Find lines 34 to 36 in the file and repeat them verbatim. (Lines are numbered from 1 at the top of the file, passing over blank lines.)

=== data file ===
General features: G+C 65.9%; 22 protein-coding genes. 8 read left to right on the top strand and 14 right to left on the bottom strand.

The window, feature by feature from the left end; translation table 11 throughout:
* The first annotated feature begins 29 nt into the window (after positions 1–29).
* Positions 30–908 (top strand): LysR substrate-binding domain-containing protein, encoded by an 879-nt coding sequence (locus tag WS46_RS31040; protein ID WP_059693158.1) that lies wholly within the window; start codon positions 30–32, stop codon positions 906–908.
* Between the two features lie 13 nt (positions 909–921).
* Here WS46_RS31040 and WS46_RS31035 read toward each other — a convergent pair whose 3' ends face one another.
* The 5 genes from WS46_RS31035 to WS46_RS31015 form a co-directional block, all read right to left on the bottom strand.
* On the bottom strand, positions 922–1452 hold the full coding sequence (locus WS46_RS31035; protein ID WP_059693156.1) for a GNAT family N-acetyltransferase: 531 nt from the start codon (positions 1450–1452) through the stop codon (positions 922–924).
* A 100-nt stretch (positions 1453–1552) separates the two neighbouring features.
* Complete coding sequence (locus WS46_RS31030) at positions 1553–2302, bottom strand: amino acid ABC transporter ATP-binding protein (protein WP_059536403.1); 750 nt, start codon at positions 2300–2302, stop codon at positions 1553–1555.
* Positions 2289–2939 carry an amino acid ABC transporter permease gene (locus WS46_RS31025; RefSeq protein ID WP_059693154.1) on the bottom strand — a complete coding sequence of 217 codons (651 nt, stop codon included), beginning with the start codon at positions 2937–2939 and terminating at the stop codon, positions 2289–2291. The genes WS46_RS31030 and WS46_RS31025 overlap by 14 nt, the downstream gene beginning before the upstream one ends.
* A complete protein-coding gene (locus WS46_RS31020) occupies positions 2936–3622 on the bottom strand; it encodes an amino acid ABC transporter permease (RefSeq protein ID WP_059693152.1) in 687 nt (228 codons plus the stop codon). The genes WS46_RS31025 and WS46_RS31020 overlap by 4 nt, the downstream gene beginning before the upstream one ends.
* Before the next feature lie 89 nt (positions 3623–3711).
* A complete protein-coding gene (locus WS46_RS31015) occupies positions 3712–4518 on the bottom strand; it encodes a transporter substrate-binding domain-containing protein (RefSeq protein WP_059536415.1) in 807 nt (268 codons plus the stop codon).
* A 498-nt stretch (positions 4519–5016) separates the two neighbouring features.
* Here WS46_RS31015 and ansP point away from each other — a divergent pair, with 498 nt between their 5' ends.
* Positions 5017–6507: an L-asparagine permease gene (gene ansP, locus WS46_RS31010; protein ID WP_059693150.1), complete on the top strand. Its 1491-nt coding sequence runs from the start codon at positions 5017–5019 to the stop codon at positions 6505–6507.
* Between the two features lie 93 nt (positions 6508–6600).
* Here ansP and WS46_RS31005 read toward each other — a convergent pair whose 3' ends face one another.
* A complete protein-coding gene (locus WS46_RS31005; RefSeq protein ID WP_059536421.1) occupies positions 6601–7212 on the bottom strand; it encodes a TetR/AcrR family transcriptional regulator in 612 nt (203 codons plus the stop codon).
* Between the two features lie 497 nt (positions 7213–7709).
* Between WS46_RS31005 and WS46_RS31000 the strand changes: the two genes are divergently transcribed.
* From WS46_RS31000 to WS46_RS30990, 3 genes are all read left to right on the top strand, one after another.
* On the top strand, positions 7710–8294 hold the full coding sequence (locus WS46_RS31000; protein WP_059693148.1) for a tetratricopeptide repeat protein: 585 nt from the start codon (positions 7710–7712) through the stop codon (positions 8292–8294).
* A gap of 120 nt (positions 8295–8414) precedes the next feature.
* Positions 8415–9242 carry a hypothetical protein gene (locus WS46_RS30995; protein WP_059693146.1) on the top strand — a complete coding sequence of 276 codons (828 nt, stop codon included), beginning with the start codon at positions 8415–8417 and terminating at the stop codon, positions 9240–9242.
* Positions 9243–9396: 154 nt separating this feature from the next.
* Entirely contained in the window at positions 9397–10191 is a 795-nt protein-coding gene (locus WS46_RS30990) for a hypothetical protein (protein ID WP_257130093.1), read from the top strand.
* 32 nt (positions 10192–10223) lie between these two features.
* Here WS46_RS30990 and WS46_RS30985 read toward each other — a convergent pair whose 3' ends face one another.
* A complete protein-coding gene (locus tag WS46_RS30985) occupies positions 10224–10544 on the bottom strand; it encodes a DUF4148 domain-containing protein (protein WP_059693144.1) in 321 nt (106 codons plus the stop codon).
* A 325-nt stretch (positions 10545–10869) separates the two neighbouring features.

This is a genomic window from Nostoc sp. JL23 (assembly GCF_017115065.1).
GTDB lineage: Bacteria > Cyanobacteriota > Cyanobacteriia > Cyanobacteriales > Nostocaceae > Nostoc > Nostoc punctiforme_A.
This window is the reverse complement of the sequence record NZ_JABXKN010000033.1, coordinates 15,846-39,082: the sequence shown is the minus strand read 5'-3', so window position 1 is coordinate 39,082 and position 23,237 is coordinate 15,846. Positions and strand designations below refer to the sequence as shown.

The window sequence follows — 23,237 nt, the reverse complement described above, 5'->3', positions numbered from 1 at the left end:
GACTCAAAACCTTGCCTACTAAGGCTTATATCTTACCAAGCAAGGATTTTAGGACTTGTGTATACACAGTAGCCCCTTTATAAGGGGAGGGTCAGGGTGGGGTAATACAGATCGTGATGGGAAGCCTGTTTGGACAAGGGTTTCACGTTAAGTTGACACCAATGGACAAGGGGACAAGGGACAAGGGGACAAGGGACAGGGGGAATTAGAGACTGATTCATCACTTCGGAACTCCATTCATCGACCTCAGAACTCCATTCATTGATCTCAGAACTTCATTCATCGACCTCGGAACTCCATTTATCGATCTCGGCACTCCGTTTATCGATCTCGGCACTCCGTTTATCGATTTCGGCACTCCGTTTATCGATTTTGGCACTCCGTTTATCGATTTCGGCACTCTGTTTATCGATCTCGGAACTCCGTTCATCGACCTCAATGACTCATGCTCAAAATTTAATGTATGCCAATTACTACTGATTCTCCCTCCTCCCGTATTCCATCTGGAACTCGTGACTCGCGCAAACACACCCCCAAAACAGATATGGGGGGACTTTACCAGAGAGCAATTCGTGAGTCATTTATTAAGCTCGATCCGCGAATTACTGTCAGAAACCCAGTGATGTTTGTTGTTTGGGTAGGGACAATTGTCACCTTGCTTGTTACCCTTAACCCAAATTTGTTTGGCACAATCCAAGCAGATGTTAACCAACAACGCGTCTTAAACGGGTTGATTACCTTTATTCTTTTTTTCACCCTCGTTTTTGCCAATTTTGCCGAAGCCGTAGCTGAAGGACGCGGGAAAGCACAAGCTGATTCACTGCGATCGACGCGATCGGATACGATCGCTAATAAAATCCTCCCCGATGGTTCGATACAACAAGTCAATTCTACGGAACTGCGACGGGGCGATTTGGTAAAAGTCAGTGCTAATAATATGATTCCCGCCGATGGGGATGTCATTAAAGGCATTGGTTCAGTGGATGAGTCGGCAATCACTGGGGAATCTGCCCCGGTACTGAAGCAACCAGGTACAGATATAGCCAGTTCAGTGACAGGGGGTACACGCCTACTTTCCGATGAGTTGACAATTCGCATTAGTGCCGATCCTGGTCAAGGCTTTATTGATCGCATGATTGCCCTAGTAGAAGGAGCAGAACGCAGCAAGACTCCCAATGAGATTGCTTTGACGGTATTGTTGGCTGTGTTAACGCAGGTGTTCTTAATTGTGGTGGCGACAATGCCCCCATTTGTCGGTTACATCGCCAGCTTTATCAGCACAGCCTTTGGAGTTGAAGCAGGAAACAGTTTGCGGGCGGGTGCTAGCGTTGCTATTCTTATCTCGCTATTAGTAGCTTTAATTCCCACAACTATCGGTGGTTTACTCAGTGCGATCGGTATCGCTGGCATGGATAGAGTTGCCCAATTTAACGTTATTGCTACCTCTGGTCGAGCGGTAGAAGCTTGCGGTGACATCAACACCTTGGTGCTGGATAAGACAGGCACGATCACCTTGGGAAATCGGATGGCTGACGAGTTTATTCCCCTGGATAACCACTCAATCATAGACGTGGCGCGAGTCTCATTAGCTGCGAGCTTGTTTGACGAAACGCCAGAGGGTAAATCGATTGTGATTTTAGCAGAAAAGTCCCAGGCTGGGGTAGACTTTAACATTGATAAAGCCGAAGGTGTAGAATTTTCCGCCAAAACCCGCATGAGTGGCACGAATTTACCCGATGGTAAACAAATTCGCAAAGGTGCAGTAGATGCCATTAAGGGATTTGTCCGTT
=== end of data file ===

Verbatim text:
GTDB lineage: Bacteria > Cyanobacteriota > Cyanobacteriia > Cyanobacteriales > Nostocaceae > Nostoc > Nostoc punctiforme_A.
This window is the reverse complement of the sequence record NZ_JABXKN010000033.1, coordinates 15,846-39,082: the sequence shown is the minus strand read 5'-3', so window position 1 is coordinate 39,082 and position 23,237 is coordinate 15,846. Positions and strand designations below refer to the sequence as shown.

The window sequence follows — 23,237 nt, the reverse complement described above, 5'->3', positions numbered from 1 at the left end: